The problem is that the GUI used for PK is crap. It suffers from the usual "I'm a programmer but I'm going to create a GUI" syndrome we see all over Linux.

ranch hand
May 19th, 2010, 10:16 PM
I have used it as a user in a couple of distros (Fedora for one). It is one of the reasons I no longer put them on my box.

The nicest thing I can say about it is that it is clunky and slow. This could well be the fault of the gui but I have seen three different incarnations of it and want nothing at all to do with it.

zekopeko
May 19th, 2010, 10:54 PM
I have used it as a user in a couple of distros (Fedora for one). It is one of the reasons I no longer put them on my box.

The nicest thing I can say about it is that it is clunky and slow. This could well be the fault of the gui but I have seen three different incarnations of it and want nothing at all to do with it.

The slowness could easily be attributed to the historically slow yum. PK doesn't really install stuff. It asks other stuff to install stuff.

ranch hand
May 19th, 2010, 11:09 PM
The slowness could easily be attributed to the historically slow yum. PK doesn't really install stuff. It asks other stuff to install stuff.
That is how I understood it. Another, unneeded layer and a poor one at that.

null_pointer_us
May 19th, 2010, 11:26 PM
Does USC provide a noob-friendly way to revert from a PPA?

The convenience of meta/virtual packages and PPAs seems to only work one-way.

xebian
May 19th, 2010, 11:29 PM
That doesn't help when I want to know where it is in the menu.

Don't be looking in the kitchen if you installed a toilet.



Or do you suggest I open /usr/bin with nautilus and look for the app there?

Whatever is comfortable with you.

zekopeko
May 19th, 2010, 11:34 PM
Don't be looking in the kitchen if you installed a toilet.



Or do you suggest I open /usr/bin with nautilus and look for the app there?

Whatever is comfortable with you.

???

seeker5528
May 20th, 2010, 01:10 AM
PK isn't that bad. As far as I understood, it makes things easier for programmers because if they want to install "some-app" from their application they don't have care for things such as "what distro is this program running", "what package manager" etc and then code a solution for various scenarios only to install "some-app".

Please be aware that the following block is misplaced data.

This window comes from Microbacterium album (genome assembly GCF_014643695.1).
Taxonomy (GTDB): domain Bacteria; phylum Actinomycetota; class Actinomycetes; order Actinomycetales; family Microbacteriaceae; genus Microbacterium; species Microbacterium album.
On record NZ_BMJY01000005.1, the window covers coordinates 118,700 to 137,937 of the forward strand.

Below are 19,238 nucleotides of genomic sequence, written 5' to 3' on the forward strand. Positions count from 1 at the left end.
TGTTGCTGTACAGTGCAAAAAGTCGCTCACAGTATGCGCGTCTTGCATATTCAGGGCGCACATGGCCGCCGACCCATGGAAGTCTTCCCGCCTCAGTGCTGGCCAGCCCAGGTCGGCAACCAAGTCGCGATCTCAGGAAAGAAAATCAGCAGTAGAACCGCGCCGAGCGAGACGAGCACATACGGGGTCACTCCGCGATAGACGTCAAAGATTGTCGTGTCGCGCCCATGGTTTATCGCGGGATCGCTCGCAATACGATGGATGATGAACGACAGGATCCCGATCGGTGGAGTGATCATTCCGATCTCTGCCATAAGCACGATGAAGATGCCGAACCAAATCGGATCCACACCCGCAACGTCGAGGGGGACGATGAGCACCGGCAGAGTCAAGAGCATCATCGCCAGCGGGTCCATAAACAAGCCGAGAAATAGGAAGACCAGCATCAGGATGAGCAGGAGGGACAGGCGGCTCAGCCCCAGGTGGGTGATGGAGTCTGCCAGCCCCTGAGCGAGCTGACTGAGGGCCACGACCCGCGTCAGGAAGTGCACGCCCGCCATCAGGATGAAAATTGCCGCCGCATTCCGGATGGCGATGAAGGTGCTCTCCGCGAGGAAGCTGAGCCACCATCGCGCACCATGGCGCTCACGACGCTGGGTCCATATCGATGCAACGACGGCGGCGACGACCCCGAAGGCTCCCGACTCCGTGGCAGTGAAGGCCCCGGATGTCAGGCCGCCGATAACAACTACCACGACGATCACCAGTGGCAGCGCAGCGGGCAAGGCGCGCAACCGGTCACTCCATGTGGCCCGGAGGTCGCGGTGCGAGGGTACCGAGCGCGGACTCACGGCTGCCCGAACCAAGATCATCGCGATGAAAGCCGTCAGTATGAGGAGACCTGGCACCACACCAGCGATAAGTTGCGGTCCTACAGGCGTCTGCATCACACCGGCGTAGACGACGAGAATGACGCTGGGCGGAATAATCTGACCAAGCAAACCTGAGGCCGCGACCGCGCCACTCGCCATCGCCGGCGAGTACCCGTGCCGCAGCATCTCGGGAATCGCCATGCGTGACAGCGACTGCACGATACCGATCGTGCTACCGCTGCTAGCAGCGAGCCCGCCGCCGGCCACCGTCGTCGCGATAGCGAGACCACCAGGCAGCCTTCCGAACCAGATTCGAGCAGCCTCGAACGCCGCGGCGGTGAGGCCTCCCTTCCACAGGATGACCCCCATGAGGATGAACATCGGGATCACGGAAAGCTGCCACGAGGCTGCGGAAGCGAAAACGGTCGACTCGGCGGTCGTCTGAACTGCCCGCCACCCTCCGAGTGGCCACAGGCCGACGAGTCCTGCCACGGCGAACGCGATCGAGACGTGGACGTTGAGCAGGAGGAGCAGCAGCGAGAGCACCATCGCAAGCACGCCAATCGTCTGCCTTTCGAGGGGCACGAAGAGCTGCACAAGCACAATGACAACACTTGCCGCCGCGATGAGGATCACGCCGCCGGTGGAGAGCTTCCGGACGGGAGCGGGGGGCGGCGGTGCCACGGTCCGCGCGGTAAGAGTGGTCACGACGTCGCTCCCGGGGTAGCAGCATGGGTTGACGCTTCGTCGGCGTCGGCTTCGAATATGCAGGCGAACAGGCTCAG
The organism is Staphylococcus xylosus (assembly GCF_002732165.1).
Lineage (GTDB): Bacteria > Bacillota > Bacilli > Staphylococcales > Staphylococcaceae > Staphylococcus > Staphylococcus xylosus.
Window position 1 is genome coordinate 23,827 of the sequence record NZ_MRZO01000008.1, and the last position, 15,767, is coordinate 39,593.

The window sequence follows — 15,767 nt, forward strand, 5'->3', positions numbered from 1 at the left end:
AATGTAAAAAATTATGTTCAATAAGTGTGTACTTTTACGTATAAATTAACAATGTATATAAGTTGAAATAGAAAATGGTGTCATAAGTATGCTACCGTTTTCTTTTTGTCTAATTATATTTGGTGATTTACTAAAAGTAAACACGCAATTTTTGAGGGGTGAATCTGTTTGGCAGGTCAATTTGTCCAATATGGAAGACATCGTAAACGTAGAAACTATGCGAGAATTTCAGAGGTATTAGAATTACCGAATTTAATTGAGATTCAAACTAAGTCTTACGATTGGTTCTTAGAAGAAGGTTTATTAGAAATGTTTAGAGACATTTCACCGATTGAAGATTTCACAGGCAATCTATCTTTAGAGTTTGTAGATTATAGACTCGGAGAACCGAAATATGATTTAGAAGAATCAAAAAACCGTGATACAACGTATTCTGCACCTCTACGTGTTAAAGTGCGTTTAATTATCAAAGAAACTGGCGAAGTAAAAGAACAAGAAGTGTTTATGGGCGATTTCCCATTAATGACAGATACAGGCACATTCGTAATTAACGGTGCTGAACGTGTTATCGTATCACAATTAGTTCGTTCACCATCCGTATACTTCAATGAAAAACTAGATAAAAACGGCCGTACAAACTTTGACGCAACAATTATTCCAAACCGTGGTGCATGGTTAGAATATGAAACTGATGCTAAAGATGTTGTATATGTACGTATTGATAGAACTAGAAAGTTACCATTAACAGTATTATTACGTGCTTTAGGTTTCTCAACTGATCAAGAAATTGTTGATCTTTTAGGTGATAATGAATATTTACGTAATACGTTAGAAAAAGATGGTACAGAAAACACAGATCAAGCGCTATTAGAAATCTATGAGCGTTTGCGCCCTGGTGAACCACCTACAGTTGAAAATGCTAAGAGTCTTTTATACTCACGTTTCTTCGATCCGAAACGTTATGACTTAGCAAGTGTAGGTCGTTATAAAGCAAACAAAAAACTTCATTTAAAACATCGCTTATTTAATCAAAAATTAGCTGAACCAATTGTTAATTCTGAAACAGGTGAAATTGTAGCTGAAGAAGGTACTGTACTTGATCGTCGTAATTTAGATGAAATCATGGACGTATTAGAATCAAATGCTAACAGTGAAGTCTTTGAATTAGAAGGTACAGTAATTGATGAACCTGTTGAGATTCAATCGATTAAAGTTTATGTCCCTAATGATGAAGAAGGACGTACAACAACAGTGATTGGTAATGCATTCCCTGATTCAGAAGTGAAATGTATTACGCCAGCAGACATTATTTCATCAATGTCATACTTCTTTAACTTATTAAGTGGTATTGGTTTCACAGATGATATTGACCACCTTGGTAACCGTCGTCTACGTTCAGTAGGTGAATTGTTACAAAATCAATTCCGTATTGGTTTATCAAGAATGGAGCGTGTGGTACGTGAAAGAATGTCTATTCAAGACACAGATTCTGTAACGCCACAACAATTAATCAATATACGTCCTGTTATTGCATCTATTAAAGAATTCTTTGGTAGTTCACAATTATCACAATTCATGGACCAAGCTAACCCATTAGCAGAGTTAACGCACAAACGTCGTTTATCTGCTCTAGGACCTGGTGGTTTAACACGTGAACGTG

It is great for that. That is what the codec installer, 'command not found', and other similar things are. There is a difference between that and package management.


The problem is that the GUI used for PK is crap. It suffers from the usual "I'm a programmer but I'm going to create a GUI" syndrome we see all over Linux.

If you are limiting yourself to what PK is capable of, then you are pretty limited in what you can provide in the GUI.

The list of use cases at http://www.packagekit.org/pk-intro.html


Use cases for PackageKit exist for the following scenarios:

* Boot time security updates
* Installing files automatically, e.g. openoffice-clipart
* Installing new features, e.g. smart-card readers
* Allowing unprivileged users to install software in a corporate build
* Opening unknown file formats
* Removing dependencies for files

The FAQ entry about dependency handling http://www.packagekit.org/pk-faq.html#dependencies


How does PackageKit handle dependencies?

PackageKit does not do dependency resolution. This problem has already been solved by the backend systems and we don't really want to re-invent the wheel.

PackageKit does not have the fine-grained API to do everything. For instance, synaptic should still use libapt as can do much more than can be provided by PackageKit.

So, one place where they indicate what it is designed for, they do not give any indication that it is designed for package management. Then in the FAQ it looks to me like they are saying package managers should not use PK because PK doesn't provide enough control for that.

Gnome-packagekit and kpackage are not what I would call 'package managers' they are more like simple 'add/remove programs' types of things and even for what they provide it seems PK is barely able to handle it.

When you look at USC, sure they want to present a simple 'add/remove' kind of UI to the user, but when you start to look at the list of features it is hoped to have one day, it sounds like even though USC won't be exposing much in the way of management capabilities to the user, USC may need access to a wider range of features that PK provides access to.